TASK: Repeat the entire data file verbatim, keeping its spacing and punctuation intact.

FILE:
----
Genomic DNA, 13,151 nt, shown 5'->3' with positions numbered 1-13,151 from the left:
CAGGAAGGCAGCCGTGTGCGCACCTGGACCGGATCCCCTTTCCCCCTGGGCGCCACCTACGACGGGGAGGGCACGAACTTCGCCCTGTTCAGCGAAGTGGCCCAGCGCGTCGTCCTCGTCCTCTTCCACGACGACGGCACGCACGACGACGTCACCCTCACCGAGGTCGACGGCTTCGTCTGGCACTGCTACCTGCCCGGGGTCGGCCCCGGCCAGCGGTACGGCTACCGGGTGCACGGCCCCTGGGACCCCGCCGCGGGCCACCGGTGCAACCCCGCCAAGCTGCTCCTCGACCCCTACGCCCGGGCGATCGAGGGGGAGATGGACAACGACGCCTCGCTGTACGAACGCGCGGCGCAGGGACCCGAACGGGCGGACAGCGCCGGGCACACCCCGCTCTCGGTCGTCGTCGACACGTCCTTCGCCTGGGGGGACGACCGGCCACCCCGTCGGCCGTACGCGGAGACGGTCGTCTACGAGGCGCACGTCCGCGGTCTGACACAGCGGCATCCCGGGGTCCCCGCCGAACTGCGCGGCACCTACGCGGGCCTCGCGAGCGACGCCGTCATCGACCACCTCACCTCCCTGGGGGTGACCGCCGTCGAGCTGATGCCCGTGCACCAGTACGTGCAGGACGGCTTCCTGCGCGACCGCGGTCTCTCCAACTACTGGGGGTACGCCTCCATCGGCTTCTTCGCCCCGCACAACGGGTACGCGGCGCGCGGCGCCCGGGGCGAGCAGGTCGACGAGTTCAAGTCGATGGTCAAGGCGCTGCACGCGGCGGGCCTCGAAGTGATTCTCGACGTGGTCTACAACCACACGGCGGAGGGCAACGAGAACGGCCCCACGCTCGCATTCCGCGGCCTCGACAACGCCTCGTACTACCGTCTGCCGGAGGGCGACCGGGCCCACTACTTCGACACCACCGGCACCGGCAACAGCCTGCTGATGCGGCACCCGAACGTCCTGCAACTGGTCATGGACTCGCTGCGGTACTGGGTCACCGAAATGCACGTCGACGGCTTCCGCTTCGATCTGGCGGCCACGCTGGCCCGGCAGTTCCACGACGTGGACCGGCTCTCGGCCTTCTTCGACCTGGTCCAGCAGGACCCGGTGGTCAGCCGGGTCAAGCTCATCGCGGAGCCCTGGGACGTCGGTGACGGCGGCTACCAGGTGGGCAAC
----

Genomic DNA, 13,151 nt, shown 5'->3' with positions numbered 1-13,151 from the left:
CAGGAAGGCAGCCGTGTGCGCACCTGGACCGGATCCCCTTTCCCCCTGGGCGCCACCTACGACGGGGAGGGCACGAACTTCGCCCTGTTCAGCGAAGTGGCCCAGCGCGTCGTCCTCGTCCTCTTCCACGACGACGGCACGCACGACGACGTCACCCTCACCGAGGTCGACGGCTTCGTCTGGCACTGCTACCTGCCCGGGGTCGGCCCCGGCCAGCGGTACGGCTACCGGGTGCACGGCCCCTGGGACCCCGCCGCGGGCCACCGGTGCAACCCCGCCAAGCTGCTCCTCGACCCCTACGCCCGGGCGATCGAGGGGGAGATGGACAACGACGCCTCGCTGTACGAACGCGCGGCGCAGGGACCCGAACGGGCGGACAGCGCCGGGCACACCCCGCTCTCGGTCGTCGTCGACACGTCCTTCGCCTGGGGGGACGACCGGCCACCCCGTCGGCCGTACGCGGAGACGGTCGTCTACGAGGCGCACGTCCGCGGTCTGACACAGCGGCATCCCGGGGTCCCCGCCGAACTGCGCGGCACCTACGCGGGCCTCGCGAGCGACGCCGTCATCGACCACCTCACCTCCCTGGGGGTGACCGCCGTCGAGCTGATGCCCGTGCACCAGTACGTGCAGGACGGCTTCCTGCGCGACCGCGGTCTCTCCAACTACTGGGGGTACGCCTCCATCGGCTTCTTCGCCCCGCACAACGGGTACGCGGCGCGCGGCGCCCGGGGCGAGCAGGTCGACGAGTTCAAGTCGATGGTCAAGGCGCTGCACGCGGCGGGCCTCGAAGTGATTCTCGACGTGGTCTACAACCACACGGCGGAGGGCAACGAGAACGGCCCCACGCTCGCATTCCGCGGCCTCGACAACGCCTCGTACTACCGTCTGCCGGAGGGCGACCGGGCCCACTACTTCGACACCACCGGCACCGGCAACAGCCTGCTGATGCGGCACCCGAACGTCCTGCAACTGGTCATGGACTCGCTGCGGTACTGGGTCACCGAAATGCACGTCGACGGCTTCCGCTTCGATCTGGCGGCCACGCTGGCCCGGCAGTTCCACGACGTGGACCGGCTCTCGGCCTTCTTCGACCTGGTCCAGCAGGACCCGGTGGTCAGCCGGGTCAAGCTCATCGCGGAGCCCTGGGACGTCGGTGACGGCGGCTACCAGGTGGGCAAC